Structural, dynamic, and spectroscopic properties of self-consistent charge density functional tight binding water models

Doctoral Dissertation
Thumbnail

Abstract

Because of its importance as a solvent and its many unique properties, water is a widely studied substance. Computational modeling can bring insight to detailed mechanisms of the interactions of water with itself or other chemicals. The accuracy of simulations of aqueous systems are limited by the accuracy of the water model used. A wide range of empirical models which accurately reproduce bulk water have been developed, but are limited to nonreactive systems. Ab initio models can accurately reproduce water properties, including reactions, but are limited to small systems. Semiempirical models can access larger systems and include reactions, but the transferability of the models is limited by the parameterization. The self-consistent charge density functional tight binding (SCC-DFTB) model was developed in the 1990s to have greater transferability and reliance on fewer parameters. The DFTB+ implementation of SCC-DFTB allows for second- and third-order expansions of the density fluctuations in the energy. For each of these models the structural, dynamic, and spectroscopic properties of bulk SCC-DFTB water are compared to an empirical model, SPC/E, and experimental properties. Although all of the SCC-DFTB models exhibit some failures characteristic of the parent density functional theory, the third-order models are the best models. The experimental-density third-order model best reproduces the liquid structure and rotational dynamics, while the ambient-density third-order model best reproduces the diffusion and infrared line shape.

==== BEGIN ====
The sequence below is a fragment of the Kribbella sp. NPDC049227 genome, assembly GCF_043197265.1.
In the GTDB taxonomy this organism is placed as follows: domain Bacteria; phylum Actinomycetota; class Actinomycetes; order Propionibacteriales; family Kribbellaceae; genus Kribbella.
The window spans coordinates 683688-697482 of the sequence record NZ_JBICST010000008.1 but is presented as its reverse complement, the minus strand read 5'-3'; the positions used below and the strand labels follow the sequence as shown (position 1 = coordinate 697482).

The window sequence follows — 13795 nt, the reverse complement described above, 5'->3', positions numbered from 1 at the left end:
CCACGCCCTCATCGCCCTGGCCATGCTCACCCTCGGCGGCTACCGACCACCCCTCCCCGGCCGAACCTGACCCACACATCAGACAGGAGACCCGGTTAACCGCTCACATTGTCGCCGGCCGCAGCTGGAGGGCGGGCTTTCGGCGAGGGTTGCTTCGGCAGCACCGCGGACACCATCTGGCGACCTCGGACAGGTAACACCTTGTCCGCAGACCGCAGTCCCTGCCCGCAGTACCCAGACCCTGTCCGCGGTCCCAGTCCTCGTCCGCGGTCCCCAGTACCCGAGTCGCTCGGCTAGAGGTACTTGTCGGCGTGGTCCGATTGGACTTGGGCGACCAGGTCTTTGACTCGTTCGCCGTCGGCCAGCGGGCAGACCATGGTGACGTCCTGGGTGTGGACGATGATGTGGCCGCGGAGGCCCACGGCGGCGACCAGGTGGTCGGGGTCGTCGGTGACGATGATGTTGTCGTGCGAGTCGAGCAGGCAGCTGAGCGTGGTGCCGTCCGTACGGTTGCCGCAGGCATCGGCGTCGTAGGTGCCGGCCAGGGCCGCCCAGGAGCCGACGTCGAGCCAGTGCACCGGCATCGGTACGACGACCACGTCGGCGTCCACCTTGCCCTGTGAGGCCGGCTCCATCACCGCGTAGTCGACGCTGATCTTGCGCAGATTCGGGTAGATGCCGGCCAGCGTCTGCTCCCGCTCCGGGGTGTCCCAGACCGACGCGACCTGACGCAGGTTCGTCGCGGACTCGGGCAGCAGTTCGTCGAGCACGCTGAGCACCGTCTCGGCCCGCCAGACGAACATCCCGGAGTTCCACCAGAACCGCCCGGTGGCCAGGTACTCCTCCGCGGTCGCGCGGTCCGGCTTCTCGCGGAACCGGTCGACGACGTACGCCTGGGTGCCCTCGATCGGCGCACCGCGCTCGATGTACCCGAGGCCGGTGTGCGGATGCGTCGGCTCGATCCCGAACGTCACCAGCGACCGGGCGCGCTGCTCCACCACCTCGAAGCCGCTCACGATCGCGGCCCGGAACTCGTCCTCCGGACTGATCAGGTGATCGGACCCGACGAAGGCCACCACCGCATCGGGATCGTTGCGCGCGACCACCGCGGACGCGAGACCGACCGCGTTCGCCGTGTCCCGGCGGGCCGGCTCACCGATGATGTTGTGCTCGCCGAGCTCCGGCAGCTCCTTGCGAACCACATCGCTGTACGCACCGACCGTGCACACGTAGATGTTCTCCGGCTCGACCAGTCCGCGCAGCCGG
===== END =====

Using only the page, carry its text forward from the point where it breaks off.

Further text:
Attributes

Attribute NameValues
URN
  • etd-11172011-093338

Author Laura Kinnaman
Advisor J. Daniel Gezelter
Contributor Jacek Furdyna, Committee Member
Contributor Jonathan Sapirstein, Committee Member
Contributor J. Daniel Gezelter, Committee Member
Degree Level Doctoral Dissertation
Degree Discipline Physics
Degree Name PhD
Defense Date
  • 2011-10-14

Submission Date 2011-11-17
Country
  • United States of America

Subject
  • diffusion

  • infrared spectroscopy

  • time correlation

  • hydrogen bonding

  • radial distribution function

Publisher
  • University of Notre Dame

Language
  • English

Record Visibility and Access Public
Content License
  • All rights reserved

Departments and Units

Files

Please Note: You may encounter a delay before a download begins. Large or infrequently accessed files can take several minutes to retrieve from our archival storage system.